Naomi Osaka of Japan reacts after defeating Belinda Bencic of Switzerland during a semifinal round match of the Miami Open tennis tournament at Hard Rock Stadium in Miami Gardens, Florida, US, 31 March 2022. EFE-EPA FILE/ERIK S. LESSER

Naomi Osaka to return to competitive tennis with Brisbane International

Tokyo, Nov 10 (EFE).- Former world no. 1 Naomi Osaka, who gave birth to her daughter in July, will return to competitive tennis with Brisbane International in December-January, both she and the tournament’s organizers announced on Friday.

“First tournament next year. so excited, I haven’t been to Brisbane in a while,” the tennis player said on her X account.

“I am really excited about getting back out on court and competing. I always love starting my season in Brisbane and can’t wait to return,” Osaka, who made back-to-back semifinal appearances at the Brisbane International in 2019 and 2020, said in a statement published by Brisbane International Tennis.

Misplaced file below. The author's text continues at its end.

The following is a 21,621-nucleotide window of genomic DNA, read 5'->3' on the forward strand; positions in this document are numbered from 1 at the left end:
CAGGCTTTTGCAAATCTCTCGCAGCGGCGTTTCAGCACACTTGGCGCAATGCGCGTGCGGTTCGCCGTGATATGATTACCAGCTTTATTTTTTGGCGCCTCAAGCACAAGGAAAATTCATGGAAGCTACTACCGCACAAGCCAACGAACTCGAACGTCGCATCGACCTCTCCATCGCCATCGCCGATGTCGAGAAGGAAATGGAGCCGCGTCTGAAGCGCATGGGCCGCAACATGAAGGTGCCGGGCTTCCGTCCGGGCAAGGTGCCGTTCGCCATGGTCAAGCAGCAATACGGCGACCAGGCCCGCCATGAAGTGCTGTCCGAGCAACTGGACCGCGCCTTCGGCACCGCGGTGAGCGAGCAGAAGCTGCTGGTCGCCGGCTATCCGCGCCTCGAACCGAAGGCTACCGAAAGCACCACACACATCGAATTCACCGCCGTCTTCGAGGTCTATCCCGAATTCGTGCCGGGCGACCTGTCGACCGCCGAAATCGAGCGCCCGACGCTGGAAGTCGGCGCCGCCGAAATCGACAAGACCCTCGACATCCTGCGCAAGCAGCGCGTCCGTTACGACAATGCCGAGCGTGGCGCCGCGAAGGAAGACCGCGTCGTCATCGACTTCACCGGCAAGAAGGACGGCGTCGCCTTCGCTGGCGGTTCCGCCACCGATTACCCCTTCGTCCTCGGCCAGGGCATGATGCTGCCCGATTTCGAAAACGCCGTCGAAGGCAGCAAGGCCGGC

“The Brisbane International is such a great tournament and will set me up for a brilliant comeback this summer,” she added.

The WTA premier tournament will be held in the city in eastern Australia between Dec. 31, 2023 and Jan.7, 2024.

The Japanese player in January announced her pregnancy on social media, where she uploaded a photo of an ultrasound and said she hoped her child would one day watch her matches.

She added that 2023 would be “a year full of lessons” for her and that she hoped to return to tennis in 2024.

The 26-year-old former world no. 1 last played in September 2022 in the Pan Pacific Open in Tokyo, where she withdrew before her second round match, suffering from abdominal pain.

In last year’s Grand Slam events, Osaka lost in the third round in Melbourne, in the first round at Roland Garros, and at the US Open after missing Wimbledon due to an Achilles tendon injury.

Naomi Osaka, the daughter of a Haitian-American father and Japanese mother, represents Japan in international competitions and has spoken openly about her mental health struggles. EFE